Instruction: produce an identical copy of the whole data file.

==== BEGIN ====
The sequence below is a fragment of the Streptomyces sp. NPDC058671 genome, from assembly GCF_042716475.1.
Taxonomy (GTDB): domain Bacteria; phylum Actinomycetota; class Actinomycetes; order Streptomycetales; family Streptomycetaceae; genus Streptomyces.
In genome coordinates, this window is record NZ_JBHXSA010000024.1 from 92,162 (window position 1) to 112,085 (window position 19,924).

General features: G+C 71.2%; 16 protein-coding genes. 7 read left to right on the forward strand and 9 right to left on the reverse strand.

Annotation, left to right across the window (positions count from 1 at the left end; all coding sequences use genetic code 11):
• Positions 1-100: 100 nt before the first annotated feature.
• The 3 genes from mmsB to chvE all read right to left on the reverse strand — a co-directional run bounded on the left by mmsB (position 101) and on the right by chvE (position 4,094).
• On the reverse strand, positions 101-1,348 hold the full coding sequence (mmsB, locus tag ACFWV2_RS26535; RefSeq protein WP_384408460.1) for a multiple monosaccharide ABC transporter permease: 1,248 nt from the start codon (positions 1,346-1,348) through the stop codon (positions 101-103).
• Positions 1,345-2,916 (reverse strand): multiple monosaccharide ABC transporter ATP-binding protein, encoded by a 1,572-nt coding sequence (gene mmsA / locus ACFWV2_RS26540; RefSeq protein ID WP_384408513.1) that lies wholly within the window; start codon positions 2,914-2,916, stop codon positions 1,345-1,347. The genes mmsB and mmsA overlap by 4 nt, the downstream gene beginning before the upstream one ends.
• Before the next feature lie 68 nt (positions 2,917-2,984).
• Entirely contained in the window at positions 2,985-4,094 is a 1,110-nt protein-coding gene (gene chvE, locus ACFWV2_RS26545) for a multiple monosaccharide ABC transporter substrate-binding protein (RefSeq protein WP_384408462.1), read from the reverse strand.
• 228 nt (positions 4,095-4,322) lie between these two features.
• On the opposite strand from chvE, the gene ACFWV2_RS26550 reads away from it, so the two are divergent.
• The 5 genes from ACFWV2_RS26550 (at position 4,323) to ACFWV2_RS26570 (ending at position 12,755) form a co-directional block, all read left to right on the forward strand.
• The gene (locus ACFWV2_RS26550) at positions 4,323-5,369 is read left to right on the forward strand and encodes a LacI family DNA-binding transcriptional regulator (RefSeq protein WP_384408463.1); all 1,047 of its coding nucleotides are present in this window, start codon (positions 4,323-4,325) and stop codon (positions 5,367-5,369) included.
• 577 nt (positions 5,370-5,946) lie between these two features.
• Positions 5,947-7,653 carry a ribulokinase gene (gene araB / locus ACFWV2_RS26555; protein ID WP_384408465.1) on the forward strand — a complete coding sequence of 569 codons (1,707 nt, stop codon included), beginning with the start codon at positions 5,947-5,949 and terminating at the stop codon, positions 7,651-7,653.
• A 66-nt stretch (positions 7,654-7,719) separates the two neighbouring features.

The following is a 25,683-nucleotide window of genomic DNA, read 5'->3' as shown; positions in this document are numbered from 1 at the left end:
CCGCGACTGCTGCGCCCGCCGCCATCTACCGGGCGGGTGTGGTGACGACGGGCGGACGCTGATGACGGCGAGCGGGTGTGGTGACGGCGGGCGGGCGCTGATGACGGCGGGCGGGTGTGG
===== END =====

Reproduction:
The sequence below is a fragment of the Streptomyces sp. NPDC058671 genome, from assembly GCF_042716475.1.
Taxonomy (GTDB): domain Bacteria; phylum Actinomycetota; class Actinomycetes; order Streptomycetales; family Streptomycetaceae; genus Streptomyces.
In genome coordinates, this window is record NZ_JBHXSA010000024.1 from 92,162 (window position 1) to 112,085 (window position 19,924).

General features: G+C 71.2%; 16 protein-coding genes. 7 read left to right on the forward strand and 9 right to left on the reverse strand.

Annotation, left to right across the window (positions count from 1 at the left end; all coding sequences use genetic code 11):
• Positions 1-100: 100 nt before the first annotated feature.
• The 3 genes from mmsB to chvE all read right to left on the reverse strand — a co-directional run bounded on the left by mmsB (position 101) and on the right by chvE (position 4,094).
• On the reverse strand, positions 101-1,348 hold the full coding sequence (mmsB, locus tag ACFWV2_RS26535; RefSeq protein WP_384408460.1) for a multiple monosaccharide ABC transporter permease: 1,248 nt from the start codon (positions 1,346-1,348) through the stop codon (positions 101-103).
• Positions 1,345-2,916 (reverse strand): multiple monosaccharide ABC transporter ATP-binding protein, encoded by a 1,572-nt coding sequence (gene mmsA / locus ACFWV2_RS26540; RefSeq protein ID WP_384408513.1) that lies wholly within the window; start codon positions 2,914-2,916, stop codon positions 1,345-1,347. The genes mmsB and mmsA overlap by 4 nt, the downstream gene beginning before the upstream one ends.
• Before the next feature lie 68 nt (positions 2,917-2,984).
• Entirely contained in the window at positions 2,985-4,094 is a 1,110-nt protein-coding gene (gene chvE, locus ACFWV2_RS26545) for a multiple monosaccharide ABC transporter substrate-binding protein (RefSeq protein WP_384408462.1), read from the reverse strand.
• 228 nt (positions 4,095-4,322) lie between these two features.
• On the opposite strand from chvE, the gene ACFWV2_RS26550 reads away from it, so the two are divergent.
• The 5 genes from ACFWV2_RS26550 (at position 4,323) to ACFWV2_RS26570 (ending at position 12,755) form a co-directional block, all read left to right on the forward strand.
• The gene (locus ACFWV2_RS26550) at positions 4,323-5,369 is read left to right on the forward strand and encodes a LacI family DNA-binding transcriptional regulator (RefSeq protein WP_384408463.1); all 1,047 of its coding nucleotides are present in this window, start codon (positions 4,323-4,325) and stop codon (positions 5,367-5,369) included.
• 577 nt (positions 5,370-5,946) lie between these two features.
• Positions 5,947-7,653 carry a ribulokinase gene (gene araB / locus ACFWV2_RS26555; protein ID WP_384408465.1) on the forward strand — a complete coding sequence of 569 codons (1,707 nt, stop codon included), beginning with the start codon at positions 5,947-5,949 and terminating at the stop codon, positions 7,651-7,653.
• A 66-nt stretch (positions 7,654-7,719) separates the two neighbouring features.

The following is a 25,683-nucleotide window of genomic DNA, read 5'->3' as shown; positions in this document are numbered from 1 at the left end:
CCGCGACTGCTGCGCCCGCCGCCATCTACCGGGCGGGTGTGGTGACGACGGGCGGACGCTGATGACGGCGAGCGGGTGTGGTGACGGCGGGCGGGCGCTGATGACGGCGGGCGGGTGTGG